CE44 - Biochimie du Vivant

Harnessing RNA helicase activity for synthetic (ribo)regulation – HELISWITCH

Submission summary

Synthetic biology (SynBio) aims at the rational engineering of new biological functions or systems and their purposeful applications in industry, agriculture, environmental monitoring, defense, and healthcare. Synbio is a rapidly expanding segment of the bioeconomy with a global market share already valued at several € billions.

Several SynBio applications require biological devices that can be easily reprogrammed to detect new chemical or biological molecules of interest (e.g. biomarkers, drugs, environmental hazards), and convert their detection into a macroscopic observable of interest (e.g. reporter gene fluorescence, cell motility). Yet, despite recent advances, scalable ligand sensing platforms are critically lacking in the field, greatly hindering the advancement of many promising applications.

The HELISWITCH project aims to provide breakthrough solutions to this critical SynBio bottleneck. Here, we will deliver a new class of programmable ligand-responsive nucleic acid devices harnessing the biochemical or biological functions of helicases. These enzymes are involved in all cellular processes dealing with nucleic acids, including the major steps of gene expression. For instance, the bacterial Rho helicase terminates transcription by dissociating transcriptional complexes at specific genomic loci, while the eukaryotic Upf1 helicase triggers mRNA decay in a translation-dependent manner. In addition, helicases such as Rho or Upf1 display robust ATP-dependent molecular motor activity, a feature that can also be exploited advantageously to generate relevant signal outputs in vitro. Finally, some helicases like Upf1 are promiscuous and indifferently use DNA or RNA as substrates, increasing the flexibility and the range of potential SynBio applications.

Using Rho and Upf1 as model enzymes, we will demonstrate that the unique features of helicases constitute a decisive advantage to resolve the key issue of sensing scalability. Our work is based on an innovative technology workflow enabling the selection of ligand-responsive helicase switches (Heliswitches) that we already validated to produce a serotonin responsive reporter. We will first automate this workflow and expand its scope to achieve swift generation of on-demand heliswitches. Notably, we will develop automated procedures to create ON or OFF, Rho- or Upf1-dependent, and RNA or DNA switches. Using these procedures and three model small-molecule ligands of pharmacological interest (serotonin, kynurenine, cortisol), we will engineer a collection of reporter devices that work in vitro or in vivo, in prokaryotes or eukaryotes, and rely on different nucleic acid backbones or mechanisms, thereby illustrating our workflow capability and its robustness. Then, we will translate the unique features of these ligand-responsive devices into representative, proof-of-concept SynBio applications in vitro, in vivo, and with clinical samples. We will use serotonin-inducible heliswitches coupled to fluorescent reporters to screen libraries of tryptophan decarboxylase mutants in search of enzymes readily converting a non-cognate substrate (5-Hydroxytryptophan) into serotonin. We will also develop proof-of-concept in vitro biosensors based on helicase-controlled duplex unwinding or cell-free transcription-translation and use these heliswitch sensors to monitor the level of cortisol, a relevant marker for monitoring depression and suicidal relapse, in clinical samples from psychiatric patients.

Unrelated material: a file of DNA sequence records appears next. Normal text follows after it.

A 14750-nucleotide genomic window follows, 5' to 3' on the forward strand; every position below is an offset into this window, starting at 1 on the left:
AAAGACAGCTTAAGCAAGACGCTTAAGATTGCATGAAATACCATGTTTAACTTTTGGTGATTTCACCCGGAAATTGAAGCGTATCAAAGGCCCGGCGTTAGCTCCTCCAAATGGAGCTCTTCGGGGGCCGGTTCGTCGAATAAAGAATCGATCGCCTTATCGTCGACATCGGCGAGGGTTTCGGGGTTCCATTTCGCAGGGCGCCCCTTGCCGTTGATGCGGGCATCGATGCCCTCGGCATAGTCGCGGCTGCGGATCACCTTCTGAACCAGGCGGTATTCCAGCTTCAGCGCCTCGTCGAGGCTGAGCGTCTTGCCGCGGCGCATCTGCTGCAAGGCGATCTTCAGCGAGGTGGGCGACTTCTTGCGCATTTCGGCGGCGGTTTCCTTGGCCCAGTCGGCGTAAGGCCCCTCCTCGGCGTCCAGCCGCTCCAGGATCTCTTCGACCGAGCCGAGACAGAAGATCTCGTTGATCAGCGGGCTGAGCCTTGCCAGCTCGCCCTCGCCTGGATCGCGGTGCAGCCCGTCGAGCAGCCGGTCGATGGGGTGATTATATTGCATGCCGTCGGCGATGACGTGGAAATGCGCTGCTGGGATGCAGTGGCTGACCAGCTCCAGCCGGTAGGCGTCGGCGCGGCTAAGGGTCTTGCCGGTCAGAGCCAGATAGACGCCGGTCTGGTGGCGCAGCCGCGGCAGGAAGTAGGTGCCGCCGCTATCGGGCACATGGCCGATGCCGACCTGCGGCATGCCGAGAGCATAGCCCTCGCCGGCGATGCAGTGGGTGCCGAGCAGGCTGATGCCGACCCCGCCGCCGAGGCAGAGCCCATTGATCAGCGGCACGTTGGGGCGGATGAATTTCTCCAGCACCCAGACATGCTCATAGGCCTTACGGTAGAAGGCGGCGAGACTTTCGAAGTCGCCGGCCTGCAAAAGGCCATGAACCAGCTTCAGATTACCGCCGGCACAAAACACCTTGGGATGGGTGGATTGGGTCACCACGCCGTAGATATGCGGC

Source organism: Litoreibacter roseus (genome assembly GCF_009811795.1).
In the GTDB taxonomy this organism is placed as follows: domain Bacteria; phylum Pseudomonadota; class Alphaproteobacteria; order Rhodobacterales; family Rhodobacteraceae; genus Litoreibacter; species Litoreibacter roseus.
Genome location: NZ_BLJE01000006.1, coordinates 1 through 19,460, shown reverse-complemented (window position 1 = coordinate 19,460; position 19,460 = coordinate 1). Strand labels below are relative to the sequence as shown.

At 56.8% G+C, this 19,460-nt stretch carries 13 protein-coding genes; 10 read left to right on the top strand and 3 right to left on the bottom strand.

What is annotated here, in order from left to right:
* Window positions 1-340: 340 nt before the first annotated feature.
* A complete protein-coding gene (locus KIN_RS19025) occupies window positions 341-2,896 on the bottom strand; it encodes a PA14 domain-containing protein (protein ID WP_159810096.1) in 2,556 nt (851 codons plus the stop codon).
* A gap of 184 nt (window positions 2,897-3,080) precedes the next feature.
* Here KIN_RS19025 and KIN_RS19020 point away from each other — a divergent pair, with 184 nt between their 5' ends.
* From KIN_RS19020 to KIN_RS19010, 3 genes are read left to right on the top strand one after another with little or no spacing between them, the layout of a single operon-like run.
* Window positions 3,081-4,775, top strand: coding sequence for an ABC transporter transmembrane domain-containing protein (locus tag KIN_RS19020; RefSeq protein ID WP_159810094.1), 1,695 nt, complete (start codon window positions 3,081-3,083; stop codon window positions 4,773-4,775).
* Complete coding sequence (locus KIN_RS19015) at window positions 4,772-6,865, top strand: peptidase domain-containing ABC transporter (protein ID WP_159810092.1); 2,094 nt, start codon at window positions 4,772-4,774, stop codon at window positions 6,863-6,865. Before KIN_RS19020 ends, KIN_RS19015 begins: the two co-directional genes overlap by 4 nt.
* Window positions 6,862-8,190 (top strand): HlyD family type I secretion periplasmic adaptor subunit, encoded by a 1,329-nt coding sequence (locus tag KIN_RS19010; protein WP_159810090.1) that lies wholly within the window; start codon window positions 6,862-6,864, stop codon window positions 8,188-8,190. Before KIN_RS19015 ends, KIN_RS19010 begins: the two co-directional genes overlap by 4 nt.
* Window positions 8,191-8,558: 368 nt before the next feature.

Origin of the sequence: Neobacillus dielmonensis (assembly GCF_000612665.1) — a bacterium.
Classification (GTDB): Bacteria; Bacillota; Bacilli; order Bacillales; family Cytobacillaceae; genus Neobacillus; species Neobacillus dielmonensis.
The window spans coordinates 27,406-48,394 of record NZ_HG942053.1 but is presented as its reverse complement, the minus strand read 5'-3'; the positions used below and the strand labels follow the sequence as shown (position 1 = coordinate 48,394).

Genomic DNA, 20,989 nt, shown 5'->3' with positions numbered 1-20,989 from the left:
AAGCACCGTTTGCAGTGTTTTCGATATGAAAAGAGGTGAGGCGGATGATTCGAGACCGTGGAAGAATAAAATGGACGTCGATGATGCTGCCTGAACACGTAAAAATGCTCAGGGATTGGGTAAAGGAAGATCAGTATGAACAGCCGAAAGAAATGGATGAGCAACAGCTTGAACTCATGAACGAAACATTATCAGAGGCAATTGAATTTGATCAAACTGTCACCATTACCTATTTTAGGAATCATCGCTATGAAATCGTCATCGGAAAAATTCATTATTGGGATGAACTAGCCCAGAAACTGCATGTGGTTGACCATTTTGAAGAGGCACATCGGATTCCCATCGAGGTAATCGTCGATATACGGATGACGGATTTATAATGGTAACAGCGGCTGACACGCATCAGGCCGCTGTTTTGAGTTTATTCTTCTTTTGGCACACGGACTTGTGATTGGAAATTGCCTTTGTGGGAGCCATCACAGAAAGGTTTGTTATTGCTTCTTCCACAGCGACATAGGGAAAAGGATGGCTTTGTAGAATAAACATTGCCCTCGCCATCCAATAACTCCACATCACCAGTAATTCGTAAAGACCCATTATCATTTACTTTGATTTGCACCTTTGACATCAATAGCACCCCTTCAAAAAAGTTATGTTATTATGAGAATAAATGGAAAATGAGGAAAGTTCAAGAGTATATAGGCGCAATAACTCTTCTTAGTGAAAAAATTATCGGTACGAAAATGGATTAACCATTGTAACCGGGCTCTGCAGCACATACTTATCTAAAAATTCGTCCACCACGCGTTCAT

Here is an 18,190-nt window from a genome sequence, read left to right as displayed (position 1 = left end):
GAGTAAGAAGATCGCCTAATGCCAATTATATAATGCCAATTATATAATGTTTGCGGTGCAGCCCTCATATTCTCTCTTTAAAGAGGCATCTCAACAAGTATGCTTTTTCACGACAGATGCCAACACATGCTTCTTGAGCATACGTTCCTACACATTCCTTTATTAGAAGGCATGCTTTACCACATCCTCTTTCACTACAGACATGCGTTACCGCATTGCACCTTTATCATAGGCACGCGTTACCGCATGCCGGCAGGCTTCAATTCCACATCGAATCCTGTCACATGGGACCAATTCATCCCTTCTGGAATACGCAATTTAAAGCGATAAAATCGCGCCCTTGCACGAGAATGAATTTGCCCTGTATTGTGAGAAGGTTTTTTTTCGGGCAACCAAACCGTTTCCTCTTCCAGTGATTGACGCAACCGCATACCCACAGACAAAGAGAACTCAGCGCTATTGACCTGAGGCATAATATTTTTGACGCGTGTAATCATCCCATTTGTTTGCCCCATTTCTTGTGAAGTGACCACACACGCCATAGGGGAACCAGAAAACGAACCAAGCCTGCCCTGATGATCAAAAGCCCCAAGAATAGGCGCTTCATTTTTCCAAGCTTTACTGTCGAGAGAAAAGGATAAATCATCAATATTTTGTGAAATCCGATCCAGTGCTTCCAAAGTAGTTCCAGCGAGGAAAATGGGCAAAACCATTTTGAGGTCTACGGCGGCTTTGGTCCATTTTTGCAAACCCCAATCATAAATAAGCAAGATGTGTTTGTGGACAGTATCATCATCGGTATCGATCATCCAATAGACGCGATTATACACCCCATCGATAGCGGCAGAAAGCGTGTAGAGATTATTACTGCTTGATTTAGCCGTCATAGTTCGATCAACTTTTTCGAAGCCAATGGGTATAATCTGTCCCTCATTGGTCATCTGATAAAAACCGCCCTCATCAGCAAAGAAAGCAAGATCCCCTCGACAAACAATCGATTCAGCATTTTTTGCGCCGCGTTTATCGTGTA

Overall, we expect HELISWITCH to provide unique tools to program cellular behavior and advance the portable biosensor technologies critically needed in medical diagnostics and other key field applications.

Project coordination

Marc Boudvillain (Centre de biophysique moléculaire)

The author of this summary is the project coordinator, who is responsible for the content of this summary. The ANR declines any responsibility as for its contents.


CBM Centre de biophysique moléculaire
CBS Centre de biochimie structurale
CBS Centre de biochimie structurale

Help of the ANR 560,164 euros
Beginning and duration of the scientific project: December 2019 - 48 Months

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